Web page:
I’m republishing this piece for the readers of this blog.
In Presidential Sweepstakes McCain Sees Stars
By William M. Arkin
Washington Post December 19, 2007
A response by Con George-Kotzabasis
If Clausewitz’s dictum is correct that ‘war is the continuation of politics by other means’, then Arkin’s “dictum” that ‘the military…stays out of politics,’ is a caricature of reality.
I am using Clausewitz’s dictum to illustrate that one cannot separate war from politics if the military arm which is engaged in hostilities is going to be successful in defeating an enemy. Politicians to make the right decisions about a war must rely for their concrete data on those engaged directly in war, i.e., the military, even if these data could be influenced by the beliefs and values of the latter. Therefore the “rule” that decrees that the military should not be involved in politics, as Arkin argues, is an oxymoron.
It’s a farcical rule and goes against the grain of all experience. A perfect admittance of this reality was the questioning of General Petraeus by Congress, of the former’s military report on Iraq, when its democrat representatives, and indeed, many from the media and the anti-War movement, like MoveOn org, accused Petraeus of being involved in politics, since they all considered his report of being politically biased as it purportedly supported the policy of the Bush administration on Iraq.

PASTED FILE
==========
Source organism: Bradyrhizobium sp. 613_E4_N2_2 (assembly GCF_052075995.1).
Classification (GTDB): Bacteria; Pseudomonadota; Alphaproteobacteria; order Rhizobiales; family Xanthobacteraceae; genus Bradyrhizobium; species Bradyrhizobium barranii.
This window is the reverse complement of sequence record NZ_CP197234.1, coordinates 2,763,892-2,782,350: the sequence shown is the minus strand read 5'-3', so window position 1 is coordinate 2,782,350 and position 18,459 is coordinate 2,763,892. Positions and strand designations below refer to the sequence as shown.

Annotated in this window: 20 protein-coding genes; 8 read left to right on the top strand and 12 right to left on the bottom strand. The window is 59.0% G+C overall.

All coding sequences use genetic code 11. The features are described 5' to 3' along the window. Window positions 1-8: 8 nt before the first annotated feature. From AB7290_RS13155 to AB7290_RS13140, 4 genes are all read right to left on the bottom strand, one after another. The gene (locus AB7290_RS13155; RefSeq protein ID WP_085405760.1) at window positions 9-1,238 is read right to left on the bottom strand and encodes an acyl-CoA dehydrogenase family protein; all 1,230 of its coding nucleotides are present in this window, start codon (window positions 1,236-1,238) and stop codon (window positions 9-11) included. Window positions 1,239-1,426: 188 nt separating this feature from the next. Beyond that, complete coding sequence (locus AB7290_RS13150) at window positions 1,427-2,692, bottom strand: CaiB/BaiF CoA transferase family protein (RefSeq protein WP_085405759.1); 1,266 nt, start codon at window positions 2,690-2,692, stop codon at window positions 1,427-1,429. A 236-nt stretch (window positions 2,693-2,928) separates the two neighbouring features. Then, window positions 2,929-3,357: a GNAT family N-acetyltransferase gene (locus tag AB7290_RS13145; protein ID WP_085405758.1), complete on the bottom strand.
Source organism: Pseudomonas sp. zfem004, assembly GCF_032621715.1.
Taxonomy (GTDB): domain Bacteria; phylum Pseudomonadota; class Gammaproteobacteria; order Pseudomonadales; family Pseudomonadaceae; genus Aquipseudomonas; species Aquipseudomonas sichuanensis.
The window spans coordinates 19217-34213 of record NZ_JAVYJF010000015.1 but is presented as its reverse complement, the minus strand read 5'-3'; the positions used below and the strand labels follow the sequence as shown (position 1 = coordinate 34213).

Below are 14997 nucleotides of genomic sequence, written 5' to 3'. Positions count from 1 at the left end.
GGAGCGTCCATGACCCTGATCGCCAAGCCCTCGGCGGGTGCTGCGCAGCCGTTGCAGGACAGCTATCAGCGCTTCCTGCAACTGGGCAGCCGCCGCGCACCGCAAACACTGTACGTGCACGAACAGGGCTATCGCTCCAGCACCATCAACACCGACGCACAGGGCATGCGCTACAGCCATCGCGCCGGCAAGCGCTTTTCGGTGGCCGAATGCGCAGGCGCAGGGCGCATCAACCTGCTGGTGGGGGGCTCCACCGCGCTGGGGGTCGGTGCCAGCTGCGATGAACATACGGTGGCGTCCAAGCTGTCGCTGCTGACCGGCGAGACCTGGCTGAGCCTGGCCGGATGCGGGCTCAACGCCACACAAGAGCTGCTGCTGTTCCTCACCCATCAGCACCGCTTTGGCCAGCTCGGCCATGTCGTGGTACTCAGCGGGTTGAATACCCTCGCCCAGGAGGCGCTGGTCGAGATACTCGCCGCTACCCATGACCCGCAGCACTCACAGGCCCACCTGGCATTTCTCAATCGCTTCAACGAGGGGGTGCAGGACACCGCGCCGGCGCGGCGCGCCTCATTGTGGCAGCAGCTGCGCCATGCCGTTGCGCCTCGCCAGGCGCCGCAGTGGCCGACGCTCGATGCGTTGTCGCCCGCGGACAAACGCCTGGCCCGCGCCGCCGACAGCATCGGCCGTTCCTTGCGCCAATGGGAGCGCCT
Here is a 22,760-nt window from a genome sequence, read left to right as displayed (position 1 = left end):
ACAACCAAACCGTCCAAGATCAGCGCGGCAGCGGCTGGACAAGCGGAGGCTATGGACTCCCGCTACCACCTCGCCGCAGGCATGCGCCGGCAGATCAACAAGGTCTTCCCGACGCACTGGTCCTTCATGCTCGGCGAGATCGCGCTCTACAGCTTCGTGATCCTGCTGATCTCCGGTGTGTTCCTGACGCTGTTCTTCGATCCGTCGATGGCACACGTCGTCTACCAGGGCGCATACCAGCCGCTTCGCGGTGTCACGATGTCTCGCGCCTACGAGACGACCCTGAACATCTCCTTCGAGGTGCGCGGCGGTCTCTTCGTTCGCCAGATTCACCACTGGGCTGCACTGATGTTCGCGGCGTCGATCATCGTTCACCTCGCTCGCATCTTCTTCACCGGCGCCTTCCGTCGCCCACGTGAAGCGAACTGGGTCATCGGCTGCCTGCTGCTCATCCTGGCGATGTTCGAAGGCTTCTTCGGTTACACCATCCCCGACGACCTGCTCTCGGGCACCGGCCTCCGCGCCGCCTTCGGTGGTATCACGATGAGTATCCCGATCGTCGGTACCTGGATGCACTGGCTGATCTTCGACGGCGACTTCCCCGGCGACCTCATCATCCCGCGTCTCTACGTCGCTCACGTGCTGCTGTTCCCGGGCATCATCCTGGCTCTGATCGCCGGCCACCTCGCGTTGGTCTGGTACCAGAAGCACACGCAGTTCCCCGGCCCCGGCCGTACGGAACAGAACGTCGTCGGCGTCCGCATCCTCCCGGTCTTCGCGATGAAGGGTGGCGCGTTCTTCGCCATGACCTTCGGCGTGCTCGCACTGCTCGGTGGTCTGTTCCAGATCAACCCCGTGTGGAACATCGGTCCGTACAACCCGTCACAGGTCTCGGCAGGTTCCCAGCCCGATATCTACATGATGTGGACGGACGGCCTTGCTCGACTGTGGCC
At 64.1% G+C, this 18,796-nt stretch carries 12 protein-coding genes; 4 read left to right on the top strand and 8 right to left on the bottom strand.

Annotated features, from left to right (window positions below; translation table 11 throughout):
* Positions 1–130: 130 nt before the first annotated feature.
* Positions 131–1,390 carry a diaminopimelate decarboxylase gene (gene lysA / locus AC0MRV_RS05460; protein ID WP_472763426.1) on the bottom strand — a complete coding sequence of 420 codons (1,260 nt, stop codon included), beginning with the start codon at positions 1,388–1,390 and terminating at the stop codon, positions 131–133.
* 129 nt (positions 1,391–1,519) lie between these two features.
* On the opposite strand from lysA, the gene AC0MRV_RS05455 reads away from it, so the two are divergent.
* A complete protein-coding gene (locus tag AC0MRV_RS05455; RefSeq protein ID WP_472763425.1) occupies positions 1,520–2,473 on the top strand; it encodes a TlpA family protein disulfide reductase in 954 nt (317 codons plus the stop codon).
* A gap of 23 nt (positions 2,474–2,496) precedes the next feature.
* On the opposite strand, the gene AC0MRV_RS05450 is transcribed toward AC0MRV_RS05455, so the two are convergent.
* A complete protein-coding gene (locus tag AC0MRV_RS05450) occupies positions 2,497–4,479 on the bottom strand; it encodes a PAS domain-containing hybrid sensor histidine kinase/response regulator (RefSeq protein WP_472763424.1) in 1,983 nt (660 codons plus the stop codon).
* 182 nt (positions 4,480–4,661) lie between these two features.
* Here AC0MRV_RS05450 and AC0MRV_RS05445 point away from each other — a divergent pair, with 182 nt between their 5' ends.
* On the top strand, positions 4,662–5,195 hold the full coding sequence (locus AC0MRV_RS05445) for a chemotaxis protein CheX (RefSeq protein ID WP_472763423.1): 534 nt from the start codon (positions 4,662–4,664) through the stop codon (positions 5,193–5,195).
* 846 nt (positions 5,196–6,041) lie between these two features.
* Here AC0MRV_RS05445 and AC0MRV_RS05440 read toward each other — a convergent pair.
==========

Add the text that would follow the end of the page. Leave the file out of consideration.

Ironically, the critics of Petraeus while upholding the fiction that the military should not be involved in politics were admitting at the same time that the general’s military report was influencing politics. As indeed it should have done. Where else politicians would get their information so they could make their judgment about the policies that are needed for the conduct of war?
It’s absurd! One cannot put the political beliefs and values of the military in general, and of its commanders in particular, that inevitably flow into the political process, in the straitjacket of an unrealistic rule that ordains that the military stays out of politics.